Last update:


Arch Hellen Med, 35(2), March-April 2018, 175-181


Restless legs syndrome and pregnancy

M. Tsekoura, E. Billis
Department of Physical Therapy, School of Health and Welfare, Technological Educational Institute of Western Greece, Egion, Greece

Restless legs syndrome (RLS) is a sensory-motor disorder characterized by unusual, uncomfortable sensations deep in the legs. It is commonly associated with sleep disturbance and it may appear or worsen during the third trimester of pregnancy. RLS is experienced by one in four women during pregnancy and is associated with poor sleep, lowered quality of life and an increased risk of cesarean delivery. Review of the literature suggests that low serum levels of iron and ferritin, and a high level of estrogen may play a role in the pathophysiology of RLS in pregnancy. Exercise training and massage therapy are nonpharmacological interventions that can be safely applied to these patients. Studies including larger sample sizes need to be carried out to provide more information on the etiology and management of this condition.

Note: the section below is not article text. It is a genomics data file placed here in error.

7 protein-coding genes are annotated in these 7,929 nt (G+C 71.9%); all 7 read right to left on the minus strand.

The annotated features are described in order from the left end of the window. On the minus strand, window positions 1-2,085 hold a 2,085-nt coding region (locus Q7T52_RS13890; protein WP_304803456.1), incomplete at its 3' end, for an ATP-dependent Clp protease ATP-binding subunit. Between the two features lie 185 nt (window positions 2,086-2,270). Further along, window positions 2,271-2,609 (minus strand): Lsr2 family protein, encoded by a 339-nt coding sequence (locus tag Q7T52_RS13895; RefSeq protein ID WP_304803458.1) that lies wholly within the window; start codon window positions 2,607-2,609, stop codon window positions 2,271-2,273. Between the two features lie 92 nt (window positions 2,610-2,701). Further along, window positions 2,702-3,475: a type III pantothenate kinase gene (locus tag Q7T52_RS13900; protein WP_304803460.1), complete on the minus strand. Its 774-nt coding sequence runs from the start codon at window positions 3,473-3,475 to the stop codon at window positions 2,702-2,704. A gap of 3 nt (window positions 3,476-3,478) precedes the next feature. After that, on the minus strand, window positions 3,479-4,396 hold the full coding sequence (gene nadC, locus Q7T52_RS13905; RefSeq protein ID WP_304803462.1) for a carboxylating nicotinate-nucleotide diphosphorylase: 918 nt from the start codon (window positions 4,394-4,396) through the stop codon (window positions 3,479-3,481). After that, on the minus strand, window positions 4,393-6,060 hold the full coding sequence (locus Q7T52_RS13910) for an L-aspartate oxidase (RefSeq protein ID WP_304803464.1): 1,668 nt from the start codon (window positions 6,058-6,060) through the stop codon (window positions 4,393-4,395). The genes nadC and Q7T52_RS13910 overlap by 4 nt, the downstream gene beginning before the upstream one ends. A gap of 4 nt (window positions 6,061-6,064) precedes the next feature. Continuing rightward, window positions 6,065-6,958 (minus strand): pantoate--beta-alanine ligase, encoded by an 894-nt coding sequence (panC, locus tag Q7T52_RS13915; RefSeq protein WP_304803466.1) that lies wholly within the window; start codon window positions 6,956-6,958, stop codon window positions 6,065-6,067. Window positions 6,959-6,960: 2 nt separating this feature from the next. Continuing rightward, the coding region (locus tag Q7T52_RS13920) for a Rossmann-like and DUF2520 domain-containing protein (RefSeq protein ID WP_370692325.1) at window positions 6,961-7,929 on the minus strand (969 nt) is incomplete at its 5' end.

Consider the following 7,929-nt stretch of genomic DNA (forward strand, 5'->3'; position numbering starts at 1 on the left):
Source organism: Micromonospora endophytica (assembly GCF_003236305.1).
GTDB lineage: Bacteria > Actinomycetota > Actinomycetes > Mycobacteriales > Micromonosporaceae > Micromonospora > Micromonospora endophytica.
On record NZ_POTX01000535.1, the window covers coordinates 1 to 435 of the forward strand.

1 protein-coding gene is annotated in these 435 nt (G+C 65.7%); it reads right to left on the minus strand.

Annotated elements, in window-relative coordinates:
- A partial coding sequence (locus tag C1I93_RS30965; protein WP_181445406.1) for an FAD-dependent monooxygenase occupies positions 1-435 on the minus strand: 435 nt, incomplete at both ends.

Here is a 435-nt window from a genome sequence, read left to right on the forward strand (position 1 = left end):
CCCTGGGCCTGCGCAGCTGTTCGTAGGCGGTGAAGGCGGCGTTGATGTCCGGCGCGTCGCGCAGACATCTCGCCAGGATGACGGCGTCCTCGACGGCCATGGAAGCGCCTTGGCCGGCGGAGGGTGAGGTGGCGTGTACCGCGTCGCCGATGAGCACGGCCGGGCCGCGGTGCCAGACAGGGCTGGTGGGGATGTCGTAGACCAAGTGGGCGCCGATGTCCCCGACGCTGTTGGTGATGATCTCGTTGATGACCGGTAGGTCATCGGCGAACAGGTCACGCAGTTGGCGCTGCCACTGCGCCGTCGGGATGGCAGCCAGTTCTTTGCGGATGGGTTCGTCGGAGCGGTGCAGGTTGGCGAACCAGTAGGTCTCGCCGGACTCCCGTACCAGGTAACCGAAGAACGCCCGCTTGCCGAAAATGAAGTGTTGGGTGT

Key words: Pregnancy, Prevalence, Restless legs syndrome, Therapy.

© Archives of Hellenic Medicine